Native N. Zealander Makes Waves
Pundits speculate that the popular, tough-talking conservative may someday be premier. WINSTON PETERS
WELLINGTON, NEW ZEALAND
WINSTON PETERS is a pugnacious, table-thumping populist. He is a straight-talking lawyer who favors Italian suits. He grew up poor and now champions blue-collar causes. He is half-Scot, half-native Maori.
And if there is to be a Maori prime minister, then ``Winston Peters will clearly be it,'' says former Prime Minister Sir Robert Muldoon.
During the last 12 months, opinion polls have consistently ranked Mr. Peters as the politician Kiwis would most prefer as prime minister. Last month, Peters was nudged out of top-spot contention spot by the Labour Party's new prime minister, Geoffrey Palmer, and by the hoopla surrounding David Lange's sudden resignation. But political pundits suspect that Peters won't be eclipsed for long.
The ascent of this conservative National Party member of Parliament coincides with the rising prominence of Maori issues and the debilitating effects of economic recession during much of the Labour Party's five years in office.
The native Maoris constitute about 14 percent of the population and the bulk of the jobless. But the Labour government has taken significant steps to redress long-standing Maori grievances and to offer hope for economic self-sufficiency.
A quasi-government tribunal is now judging claims by Maori tribes for about 50 percent of New Zealand's land mass. Already, based on new legal interpretations of the Treaty of Waitangi, extensive fishing rights worth millions of dollars are being returned to Maori tribes.
But the moves are provoking resentment among some white New Zealanders. As National's opposition spokesman on Maori Affairs and Employment, Peters lambastes Labour's actions.
``Mr. Palmer has exacerbated race relations and heightened European anxiety. At the same time, he's heightened Maori expectations beyond any hope of fulfillment,'' says Peters in a Monitor interview.
``We could have all the fish, all the forest, and all the land back, and still 58 percent of our prison population will be Maori males. ... We will still have this 4-to-1 disparate rate of achievement in education. We'll still have Maori unemployment rates at 2.5 to 3 times that of Europeans. What will have changed?''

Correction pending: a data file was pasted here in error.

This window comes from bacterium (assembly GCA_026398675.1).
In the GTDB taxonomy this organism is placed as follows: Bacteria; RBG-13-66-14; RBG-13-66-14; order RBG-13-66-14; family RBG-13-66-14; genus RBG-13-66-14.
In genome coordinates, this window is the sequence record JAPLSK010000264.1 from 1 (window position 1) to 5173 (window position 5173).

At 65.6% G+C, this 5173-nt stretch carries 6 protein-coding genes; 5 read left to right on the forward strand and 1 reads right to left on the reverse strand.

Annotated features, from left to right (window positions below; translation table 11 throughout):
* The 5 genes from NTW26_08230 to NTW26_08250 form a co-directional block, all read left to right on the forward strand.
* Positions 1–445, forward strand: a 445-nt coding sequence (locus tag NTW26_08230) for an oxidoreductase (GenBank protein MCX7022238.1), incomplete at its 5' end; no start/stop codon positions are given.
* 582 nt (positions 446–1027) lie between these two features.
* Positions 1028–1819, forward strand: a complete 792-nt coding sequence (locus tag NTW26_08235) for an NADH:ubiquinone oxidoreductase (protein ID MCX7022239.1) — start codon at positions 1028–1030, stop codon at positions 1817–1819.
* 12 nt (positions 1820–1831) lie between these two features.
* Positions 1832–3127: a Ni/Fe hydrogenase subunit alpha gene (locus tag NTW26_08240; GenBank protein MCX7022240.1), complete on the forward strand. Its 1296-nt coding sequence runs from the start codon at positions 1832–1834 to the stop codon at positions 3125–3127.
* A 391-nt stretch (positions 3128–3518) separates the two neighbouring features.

Some Maori leaders criticize Peters as being the National Party's ``Maori basher.'' They say he's bent on ruining the best opportunity in 149 years for Maori social and economic equality and fueling racial tensions by pandering to the ``rednecks.''
Like the portraits in his office of namesake Winston Churchill and a battered but unbending boxer, Peters doesn't shy away from a fight. ``The Maori liberals and academics who express an opinion about me couldn't fill a telephone booth with their supporters,'' he snaps.
Peters criticizes Maori leaders for a preoccupation with the past. Maoris seeking a self-sufficient economic future, should seek education, he says, not lower standards or special education programs for the Maoris. As a self-made man, he says Maoris seeking equality in New Zealand society should strive for achievement.
``It's no use saying we're not going to be part of the education system because its honkie or Pakeha (``whites'' in Maori) or European. Education is international. And we must be prepared to compete to the highest international standards regardless of background or culture,'' he says.
Peters follows the Nationals' line of supporting a return to the ANZUS Pact, the Australia-New Zealand-United States defense treaty ruptured by New Zealand's anti-nuclear policy. But he suggests holding a binding referendum on ANZUS (``so the policy doesn't change with every new government'') and let New Zealanders decide the policy directly.
Still, for all of his popularity, Peters is not yet a contender for the prime ministership. He does not have the party support, at the moment, to challenge National Party leader Jim Bolger. Peters isn't even the deputy party leader. As long as the National Party held a wide lead over the the Labour Party in opinion polls, it saw no need to change its election due before October of next year.
But National's popularity has dropped recently. A strengthened economy and new prime minister are credited with the improvement in Labour support. Political analysts say if Mr. Bolger's voter popularity rating remains low and Peters' stays high, a challenge could be mounted.
Steve Hoadley, assistant professor of political studies, Auckland University, says, ``If the National Party wants an exciting figure, they'll grasp at Peters. He's the wild card in the deck.''